That is why you should give higher credence to Catholic tradition than you should to your own thinking. On one level it is a matter of many great minds correcting each other rather than just your own mind (which may or may not be great!). Beyond that you have the Holy Spirit promising to lead us into all truth. That is important because even large groups of great minds from different times and cultures won’t give you truth unless you discern correctly which ideas to embrace and which to discard. So we need God’s help and He gives it to us in the church.

      • A Philosopher

        Cool, it’s a transcendental disproof of ophthalmology.

        • Do you have a blog? I wouldn’t mind reading it.

        • In the physical world this problem is solvable. That is what the scientific method does. It creates something objective and trustworthy. But what do we have when we get away from the physical word? Preparatory compensation? Of course you want someone to do this when reading St Augustine because you don’t like him. It is much easier to do that then to actually interact with his arguments. It is a suggestion to fix reason by being unreasonable. Replacing it with bias and prejudice. But your prejudice, not mine.

          • A Philosopher

            You don’t like [Augustine]

            Or Tarski. I did try to make that clear above. That’s why I refuse to teach my students elimination of quantifier methods.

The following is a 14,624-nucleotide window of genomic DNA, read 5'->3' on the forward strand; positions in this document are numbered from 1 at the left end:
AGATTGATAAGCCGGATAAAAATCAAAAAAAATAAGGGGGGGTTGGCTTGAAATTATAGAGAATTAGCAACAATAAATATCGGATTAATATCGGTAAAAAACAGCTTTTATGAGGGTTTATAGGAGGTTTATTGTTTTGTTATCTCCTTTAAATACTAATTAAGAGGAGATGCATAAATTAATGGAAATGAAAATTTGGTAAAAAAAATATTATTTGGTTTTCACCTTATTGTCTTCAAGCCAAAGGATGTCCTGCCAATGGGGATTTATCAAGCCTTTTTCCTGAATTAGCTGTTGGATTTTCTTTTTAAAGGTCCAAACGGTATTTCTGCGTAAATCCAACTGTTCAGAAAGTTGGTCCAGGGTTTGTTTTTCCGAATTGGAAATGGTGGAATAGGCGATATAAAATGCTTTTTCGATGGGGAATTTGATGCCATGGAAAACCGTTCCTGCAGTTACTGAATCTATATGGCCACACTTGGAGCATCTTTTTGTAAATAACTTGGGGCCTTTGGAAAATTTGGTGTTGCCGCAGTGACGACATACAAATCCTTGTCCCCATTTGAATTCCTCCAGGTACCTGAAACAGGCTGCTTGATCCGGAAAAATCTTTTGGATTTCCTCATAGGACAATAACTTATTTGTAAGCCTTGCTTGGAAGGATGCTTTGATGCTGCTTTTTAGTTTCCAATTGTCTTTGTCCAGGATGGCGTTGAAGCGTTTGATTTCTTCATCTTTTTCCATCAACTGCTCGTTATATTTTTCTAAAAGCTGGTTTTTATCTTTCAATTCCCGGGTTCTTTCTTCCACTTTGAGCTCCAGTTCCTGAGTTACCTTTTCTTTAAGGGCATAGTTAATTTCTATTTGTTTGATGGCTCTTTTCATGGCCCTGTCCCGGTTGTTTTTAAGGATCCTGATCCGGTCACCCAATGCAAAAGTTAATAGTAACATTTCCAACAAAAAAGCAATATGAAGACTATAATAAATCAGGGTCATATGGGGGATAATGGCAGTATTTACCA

Well, that and the fact that the proofs are so dreadfully boring.

          • When you are challenged you say so. But you are much more energetic about compensation with Augustine.

            But how does one do that? Reason has to be as straight as you can make it or it is not reason. As soon as you intentionally put your thumb on the scale you have left reason behind.

  • grok87

    Very apt prayer Leah.
    Office of Readings has a reading from Ambrose today. It may have even been written to Augustine (when Augustine became Bishop of Hippo perhaps?) I like the “water” imagery…

    Second reading
    From a letter by Saint Ambrose, bishop
    By the grace of your words win over your people

    “You have entered upon the office of bishop.

    He who reads much and understands much, receives his fill. He who is full, refreshes others. So Scripture says: If the clouds are full, they will pour rain upon the earth.